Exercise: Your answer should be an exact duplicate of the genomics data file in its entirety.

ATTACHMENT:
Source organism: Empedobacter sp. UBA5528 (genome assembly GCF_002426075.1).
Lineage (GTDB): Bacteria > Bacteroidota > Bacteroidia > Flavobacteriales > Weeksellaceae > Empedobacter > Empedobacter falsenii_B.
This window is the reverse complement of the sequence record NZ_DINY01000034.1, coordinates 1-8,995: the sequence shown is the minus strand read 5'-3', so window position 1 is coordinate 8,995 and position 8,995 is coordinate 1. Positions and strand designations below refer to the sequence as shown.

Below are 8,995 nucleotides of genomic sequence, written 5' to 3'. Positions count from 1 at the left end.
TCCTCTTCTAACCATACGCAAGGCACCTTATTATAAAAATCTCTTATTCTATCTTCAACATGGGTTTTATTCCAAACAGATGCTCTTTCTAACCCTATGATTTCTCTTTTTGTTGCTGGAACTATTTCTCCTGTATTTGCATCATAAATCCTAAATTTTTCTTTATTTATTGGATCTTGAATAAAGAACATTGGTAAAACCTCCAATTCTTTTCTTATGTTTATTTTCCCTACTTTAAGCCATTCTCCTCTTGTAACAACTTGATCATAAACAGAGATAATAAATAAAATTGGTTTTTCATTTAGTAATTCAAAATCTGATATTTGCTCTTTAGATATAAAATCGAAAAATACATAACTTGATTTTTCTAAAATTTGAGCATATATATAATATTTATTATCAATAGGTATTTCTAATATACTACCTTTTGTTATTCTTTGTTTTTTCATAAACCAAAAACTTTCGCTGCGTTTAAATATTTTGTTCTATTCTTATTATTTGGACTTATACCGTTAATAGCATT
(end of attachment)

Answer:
Source organism: Empedobacter sp. UBA5528 (genome assembly GCF_002426075.1).
Lineage (GTDB): Bacteria > Bacteroidota > Bacteroidia > Flavobacteriales > Weeksellaceae > Empedobacter > Empedobacter falsenii_B.
This window is the reverse complement of the sequence record NZ_DINY01000034.1, coordinates 1-8,995: the sequence shown is the minus strand read 5'-3', so window position 1 is coordinate 8,995 and position 8,995 is coordinate 1. Positions and strand designations below refer to the sequence as shown.

Below are 8,995 nucleotides of genomic sequence, written 5' to 3'. Positions count from 1 at the left end.
TCCTCTTCTAACCATACGCAAGGCACCTTATTATAAAAATCTCTTATTCTATCTTCAACATGGGTTTTATTCCAAACAGATGCTCTTTCTAACCCTATGATTTCTCTTTTTGTTGCTGGAACTATTTCTCCTGTATTTGCATCATAAATCCTAAATTTTTCTTTATTTATTGGATCTTGAATAAAGAACATTGGTAAAACCTCCAATTCTTTTCTTATGTTTATTTTCCCTACTTTAAGCCATTCTCCTCTTGTAACAACTTGATCATAAACAGAGATAATAAATAAAATTGGTTTTTCATTTAGTAATTCAAAATCTGATATTTGCTCTTTAGATATAAAATCGAAAAATACATAACTTGATTTTTCTAAAATTTGAGCATATATATAATATTTATTATCAATAGGTATTTCTAATATACTACCTTTTGTTATTCTTTGTTTTTTCATAAACCAAAAACTTTCGCTGCGTTTAAATATTTTGTTCTATTCTTATTATTTGGACTTATACCGTTAATAGCATT